DISCLAIMER: The views expressed in this article are not necessarily parallel to the views of Bellarmine College Preparatory.
written by our collaborators at Bellarmine Political Review
by Ilesh Sundar ’26
In March of 2021, President Joe Biden met with a group of historians to discuss his presidential legacy. Fresh after signing the $1.9T American Rescue Plan Act, he was hailed as the next FDR or LBJ — a president who would fundamentally alter the course of the world’s history.
In hindsight, that notion might’ve been a little silly.
In the year following that meeting, Biden oversaw the chaotic withdrawal from Afghanistan, presided over a resurgence of COVID-19, and witnessed his signature $2.2T climate change and social spending bill — the Build Back Better Act — crumble under the whims of Senator Joe Manchin.
The narrative-driven media swiftly responded, portraying the President as a hapless septuagenarian (now octogenarian!) who embodies Jimmy Carter more than Franklin Roosevelt.
Make no mistake: our current President isn’t FDR or LBJ. But over the past twenty-two months, he’s set himself up to be a consequential president nonetheless.
Let’s take a look at his legislative record. He’s managed to sign into law:
- American Rescue Plan Act of 2021, a $1.9T stimulus bill
- Infrastructure Investment and Jobs Act of 2021, a $1.2T bill with $550B of new spending
- CHIPS and Science Act of 2022, a $280B industrial policy bill
- PACT Act of 2022, a $280B veterans’ benefits bill
- Inflation Reduction Act of 2022, a $740B climate, health, and tax bill with $500B of spending
Adding that all up, it’s about $3.75 trillion dollars of money designed to reshape the country. What’s more impressive is that Biden managed to guide these laws through an evenly divided Senate and a razor-thin House majority. (For reference, President Obama had sixty Senate seats and 257 House seats.)
Then again, presidential legacies aren’t indexed to Congressional majorities; presidents are compared to one another regardless. But Biden still passes there.
Every president has his signature bill — the one law that transformed America the most. Let’s look through those as well.
- FDR: Social Security Act of 1935. This is a no-brainer.
- LBJ: Civil Rights Act of 1964. This one’s also a no-brainer.
- Clinton: Either the Omnibus Budget Reconciliation Act of 1993, which contributed to the roaring economy of the ’90s, or the Family and Medical Leave Act of 1993, which guaranteed Americans unpaid leave.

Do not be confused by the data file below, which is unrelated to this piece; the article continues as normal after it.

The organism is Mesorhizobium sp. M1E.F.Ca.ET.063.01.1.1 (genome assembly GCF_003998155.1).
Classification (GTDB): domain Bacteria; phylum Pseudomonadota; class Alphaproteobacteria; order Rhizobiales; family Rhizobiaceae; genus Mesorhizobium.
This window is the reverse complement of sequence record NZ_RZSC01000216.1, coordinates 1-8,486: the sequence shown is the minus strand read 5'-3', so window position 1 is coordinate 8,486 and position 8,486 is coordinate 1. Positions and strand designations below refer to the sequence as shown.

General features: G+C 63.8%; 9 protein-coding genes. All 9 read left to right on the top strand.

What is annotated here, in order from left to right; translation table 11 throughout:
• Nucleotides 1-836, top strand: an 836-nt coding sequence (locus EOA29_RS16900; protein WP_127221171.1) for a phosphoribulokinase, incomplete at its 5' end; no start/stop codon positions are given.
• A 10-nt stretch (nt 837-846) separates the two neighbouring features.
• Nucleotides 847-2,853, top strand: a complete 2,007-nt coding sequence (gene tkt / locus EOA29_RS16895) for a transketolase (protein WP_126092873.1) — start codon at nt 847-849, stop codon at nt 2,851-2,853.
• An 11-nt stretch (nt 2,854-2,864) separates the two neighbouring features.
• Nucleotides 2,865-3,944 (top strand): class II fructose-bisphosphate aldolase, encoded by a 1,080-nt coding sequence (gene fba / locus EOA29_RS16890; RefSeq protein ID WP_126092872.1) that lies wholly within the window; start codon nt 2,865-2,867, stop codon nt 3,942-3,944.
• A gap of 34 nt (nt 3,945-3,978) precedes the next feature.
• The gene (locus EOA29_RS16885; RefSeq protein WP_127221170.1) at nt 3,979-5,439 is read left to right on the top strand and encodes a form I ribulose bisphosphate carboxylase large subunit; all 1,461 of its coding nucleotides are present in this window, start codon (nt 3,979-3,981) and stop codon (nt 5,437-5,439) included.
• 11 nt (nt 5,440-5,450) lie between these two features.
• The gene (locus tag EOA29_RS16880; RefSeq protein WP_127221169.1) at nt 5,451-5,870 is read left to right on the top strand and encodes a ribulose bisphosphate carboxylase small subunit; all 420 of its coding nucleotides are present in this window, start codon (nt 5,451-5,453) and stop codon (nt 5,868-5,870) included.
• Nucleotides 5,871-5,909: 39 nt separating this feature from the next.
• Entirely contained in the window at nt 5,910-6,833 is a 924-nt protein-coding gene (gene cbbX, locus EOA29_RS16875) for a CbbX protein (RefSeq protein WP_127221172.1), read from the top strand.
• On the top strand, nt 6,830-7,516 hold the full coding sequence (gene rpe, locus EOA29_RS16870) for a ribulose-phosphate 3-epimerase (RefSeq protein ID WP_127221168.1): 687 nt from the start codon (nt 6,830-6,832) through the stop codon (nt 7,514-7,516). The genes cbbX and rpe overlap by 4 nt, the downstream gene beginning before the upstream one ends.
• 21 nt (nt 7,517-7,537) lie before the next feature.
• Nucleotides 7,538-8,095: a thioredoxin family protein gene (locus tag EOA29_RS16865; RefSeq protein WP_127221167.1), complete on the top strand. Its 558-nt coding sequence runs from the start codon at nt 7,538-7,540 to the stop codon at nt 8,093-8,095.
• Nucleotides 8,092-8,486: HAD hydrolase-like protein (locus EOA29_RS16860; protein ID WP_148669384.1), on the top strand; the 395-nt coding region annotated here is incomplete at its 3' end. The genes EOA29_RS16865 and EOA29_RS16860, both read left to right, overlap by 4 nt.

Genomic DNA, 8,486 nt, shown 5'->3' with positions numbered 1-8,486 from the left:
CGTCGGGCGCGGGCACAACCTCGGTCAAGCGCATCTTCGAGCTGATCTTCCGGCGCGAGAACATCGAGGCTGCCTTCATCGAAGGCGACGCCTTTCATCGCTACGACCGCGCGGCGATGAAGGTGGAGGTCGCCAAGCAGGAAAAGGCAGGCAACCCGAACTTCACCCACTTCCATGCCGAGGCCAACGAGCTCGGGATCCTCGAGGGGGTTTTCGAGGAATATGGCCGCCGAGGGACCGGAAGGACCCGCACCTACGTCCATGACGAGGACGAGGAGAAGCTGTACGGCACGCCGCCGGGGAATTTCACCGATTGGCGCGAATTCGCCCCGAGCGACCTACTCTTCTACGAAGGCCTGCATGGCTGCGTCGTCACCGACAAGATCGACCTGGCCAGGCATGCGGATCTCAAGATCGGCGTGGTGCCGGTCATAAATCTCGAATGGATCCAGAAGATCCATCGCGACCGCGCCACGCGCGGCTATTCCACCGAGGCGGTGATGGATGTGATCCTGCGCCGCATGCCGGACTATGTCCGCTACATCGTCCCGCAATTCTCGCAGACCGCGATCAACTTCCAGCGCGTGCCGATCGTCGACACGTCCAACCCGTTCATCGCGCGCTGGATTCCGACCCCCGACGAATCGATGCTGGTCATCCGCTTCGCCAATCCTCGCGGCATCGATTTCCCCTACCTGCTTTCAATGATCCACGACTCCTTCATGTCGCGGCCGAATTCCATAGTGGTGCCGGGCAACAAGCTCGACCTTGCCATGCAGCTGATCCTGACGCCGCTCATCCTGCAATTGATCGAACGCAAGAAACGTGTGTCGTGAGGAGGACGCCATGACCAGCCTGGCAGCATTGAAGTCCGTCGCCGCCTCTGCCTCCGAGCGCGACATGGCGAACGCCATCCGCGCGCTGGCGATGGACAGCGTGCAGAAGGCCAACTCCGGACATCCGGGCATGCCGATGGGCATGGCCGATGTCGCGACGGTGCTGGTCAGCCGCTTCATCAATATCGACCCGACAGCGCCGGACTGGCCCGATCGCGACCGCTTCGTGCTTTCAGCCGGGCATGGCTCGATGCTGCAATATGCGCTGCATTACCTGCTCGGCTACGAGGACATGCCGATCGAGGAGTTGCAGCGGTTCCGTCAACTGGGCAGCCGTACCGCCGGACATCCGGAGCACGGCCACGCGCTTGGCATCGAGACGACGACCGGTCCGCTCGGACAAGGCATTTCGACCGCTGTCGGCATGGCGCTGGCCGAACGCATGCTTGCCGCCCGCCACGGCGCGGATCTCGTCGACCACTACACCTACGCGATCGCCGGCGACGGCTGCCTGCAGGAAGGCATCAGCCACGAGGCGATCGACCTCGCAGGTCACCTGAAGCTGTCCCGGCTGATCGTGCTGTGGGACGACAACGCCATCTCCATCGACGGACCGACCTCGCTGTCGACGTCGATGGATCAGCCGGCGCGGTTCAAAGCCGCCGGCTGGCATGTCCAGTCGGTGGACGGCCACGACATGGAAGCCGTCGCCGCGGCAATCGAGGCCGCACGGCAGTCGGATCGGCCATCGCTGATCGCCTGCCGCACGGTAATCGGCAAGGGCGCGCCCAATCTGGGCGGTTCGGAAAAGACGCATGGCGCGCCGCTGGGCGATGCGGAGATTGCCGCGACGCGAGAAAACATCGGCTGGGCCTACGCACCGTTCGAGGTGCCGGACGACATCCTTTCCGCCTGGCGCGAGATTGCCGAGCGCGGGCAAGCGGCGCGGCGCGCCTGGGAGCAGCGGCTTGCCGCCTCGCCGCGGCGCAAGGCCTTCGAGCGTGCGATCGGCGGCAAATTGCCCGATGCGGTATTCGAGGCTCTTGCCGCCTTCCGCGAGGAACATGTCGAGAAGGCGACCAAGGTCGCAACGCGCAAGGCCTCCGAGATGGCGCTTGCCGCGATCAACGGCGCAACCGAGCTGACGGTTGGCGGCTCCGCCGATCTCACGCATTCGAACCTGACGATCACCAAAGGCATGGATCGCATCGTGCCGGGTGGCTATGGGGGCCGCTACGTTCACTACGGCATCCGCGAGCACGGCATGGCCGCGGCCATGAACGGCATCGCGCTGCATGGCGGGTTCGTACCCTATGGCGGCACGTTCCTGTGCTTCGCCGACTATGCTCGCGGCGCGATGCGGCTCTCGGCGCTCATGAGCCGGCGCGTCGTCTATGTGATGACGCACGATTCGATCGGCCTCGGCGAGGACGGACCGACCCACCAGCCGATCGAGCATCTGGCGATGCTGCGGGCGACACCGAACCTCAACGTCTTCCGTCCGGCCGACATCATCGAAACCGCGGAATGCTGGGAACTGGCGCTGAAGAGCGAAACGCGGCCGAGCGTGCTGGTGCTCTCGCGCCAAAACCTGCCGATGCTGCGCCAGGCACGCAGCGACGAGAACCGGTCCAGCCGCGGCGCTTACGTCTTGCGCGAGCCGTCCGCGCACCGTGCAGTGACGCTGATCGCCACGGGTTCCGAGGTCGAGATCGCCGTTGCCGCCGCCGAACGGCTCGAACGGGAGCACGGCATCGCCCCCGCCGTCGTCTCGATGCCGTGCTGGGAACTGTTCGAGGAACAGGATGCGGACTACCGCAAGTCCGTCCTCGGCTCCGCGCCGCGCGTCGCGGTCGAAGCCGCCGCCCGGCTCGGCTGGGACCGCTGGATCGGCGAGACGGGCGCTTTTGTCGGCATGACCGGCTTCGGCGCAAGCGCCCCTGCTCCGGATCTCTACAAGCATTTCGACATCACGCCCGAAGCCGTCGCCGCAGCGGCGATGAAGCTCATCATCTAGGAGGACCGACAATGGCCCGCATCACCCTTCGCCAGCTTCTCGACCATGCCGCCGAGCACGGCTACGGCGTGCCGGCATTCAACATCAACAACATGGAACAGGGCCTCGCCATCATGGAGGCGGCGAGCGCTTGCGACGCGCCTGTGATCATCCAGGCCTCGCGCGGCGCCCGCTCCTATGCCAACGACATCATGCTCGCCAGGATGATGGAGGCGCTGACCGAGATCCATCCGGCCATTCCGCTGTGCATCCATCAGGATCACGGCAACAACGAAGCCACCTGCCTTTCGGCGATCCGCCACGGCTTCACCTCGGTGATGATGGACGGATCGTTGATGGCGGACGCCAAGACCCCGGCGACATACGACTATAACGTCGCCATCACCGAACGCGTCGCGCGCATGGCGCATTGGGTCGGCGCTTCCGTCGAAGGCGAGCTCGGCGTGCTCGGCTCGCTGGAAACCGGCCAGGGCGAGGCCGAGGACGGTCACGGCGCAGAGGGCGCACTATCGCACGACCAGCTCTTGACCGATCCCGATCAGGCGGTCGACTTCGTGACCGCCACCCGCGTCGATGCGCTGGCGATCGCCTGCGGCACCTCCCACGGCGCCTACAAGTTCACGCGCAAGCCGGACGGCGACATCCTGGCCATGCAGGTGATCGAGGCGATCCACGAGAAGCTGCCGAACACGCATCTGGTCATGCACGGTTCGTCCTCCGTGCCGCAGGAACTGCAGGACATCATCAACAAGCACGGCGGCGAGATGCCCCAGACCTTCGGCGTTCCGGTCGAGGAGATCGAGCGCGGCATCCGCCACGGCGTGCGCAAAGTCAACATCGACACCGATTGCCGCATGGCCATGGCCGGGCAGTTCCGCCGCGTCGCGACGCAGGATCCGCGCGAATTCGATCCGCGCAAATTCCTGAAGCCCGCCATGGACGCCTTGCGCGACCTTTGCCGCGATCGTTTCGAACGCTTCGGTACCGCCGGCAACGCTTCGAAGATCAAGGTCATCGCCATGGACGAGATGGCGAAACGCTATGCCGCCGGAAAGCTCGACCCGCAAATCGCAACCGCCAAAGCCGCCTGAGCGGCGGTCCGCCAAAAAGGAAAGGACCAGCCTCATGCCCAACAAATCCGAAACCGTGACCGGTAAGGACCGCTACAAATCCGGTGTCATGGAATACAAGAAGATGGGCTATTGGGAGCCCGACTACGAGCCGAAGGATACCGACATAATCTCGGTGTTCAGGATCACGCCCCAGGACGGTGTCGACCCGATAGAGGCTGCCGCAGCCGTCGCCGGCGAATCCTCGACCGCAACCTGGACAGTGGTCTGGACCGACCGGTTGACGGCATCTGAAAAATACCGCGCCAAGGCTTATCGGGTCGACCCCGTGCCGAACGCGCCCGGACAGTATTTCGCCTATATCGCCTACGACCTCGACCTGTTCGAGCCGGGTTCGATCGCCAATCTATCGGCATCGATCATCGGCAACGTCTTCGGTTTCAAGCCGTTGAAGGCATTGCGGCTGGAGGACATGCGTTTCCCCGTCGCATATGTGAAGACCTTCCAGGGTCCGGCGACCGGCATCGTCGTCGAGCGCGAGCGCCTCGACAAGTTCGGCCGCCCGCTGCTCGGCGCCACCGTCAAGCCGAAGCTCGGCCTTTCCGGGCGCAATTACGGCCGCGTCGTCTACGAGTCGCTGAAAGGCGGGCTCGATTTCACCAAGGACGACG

- George W. Bush: The Bush Tax Cuts (EGTRRA and JGTRRA)
- Obama: Affordable Care Act. This one’s also obvious.
- Trump: Tax Cuts and Jobs Act of 2017
And then we arrive at Biden.
Is Biden’s signature law the American Rescue Plan (ARP), his largest bill? It was impressive, no doubt. Democratic lawmakers avoided the mistakes of the inadequate 2009 stimulus, which led to a slow and painful recovery from the Great Recession, by producing the strongest economic recovery in 2021 among developed nations while causing less than three percentage points of inflation. But signature bills are designed to lay the groundwork for the future — and temporary stimulus bills usually don’t cut it.
Is it the Infrastructure Investment and Jobs Act (IIJA), then? Again, probably not. It’s a bill with $550B of spending to save our nation’s crumbling infrastructure — nothing to laugh at, for sure — but compared to the Affordable Care Act? Yeah, no.
It has to be the Inflation Reduction Act. According to Robinson Meyer’s summary of a Credit Suisse report,
“So many people and businesses will use those tax credits that the IRA’s total spending is likely to be more than $800 billion, double what the CBO projects. And because federal spending tends to catalyze private investment, that could send total climate spending across the economy to roughly $1.7 trillion over the next 10 years.”
$1.7 trillion. That’s a lot of money. Indeed, in another twenty years, we could look back and pinpoint the Inflation Reduction Act as the singular law that transformed the economy onto a path of decarbonization.
A decarbonized economy is surely as significant, if not more, than guaranteeing health care for millions of Americans. If Obama’s legacy was health care, Biden’s will be the climate.
None of this is guaranteed, though. As Meyer explains,
“The IRA is most likely to stumble because America still struggles with building out its energy infrastructure: The country might not be able to get government approval to permit enough power lines, green infrastructure, and carbon-injection wells for the law to matter, the bank said. This risk is all the more heightened now that Senator Joe Manchin’s permitting-reform bill…has failed.”
But if most things go in the right direction for the President, he will be remembered as the man who kickstarted our transition to clean energy. And while that may not be as impressive as “saved us from the Great Depression” or “ended segregation nationwide,” it’s pretty darn good anyway.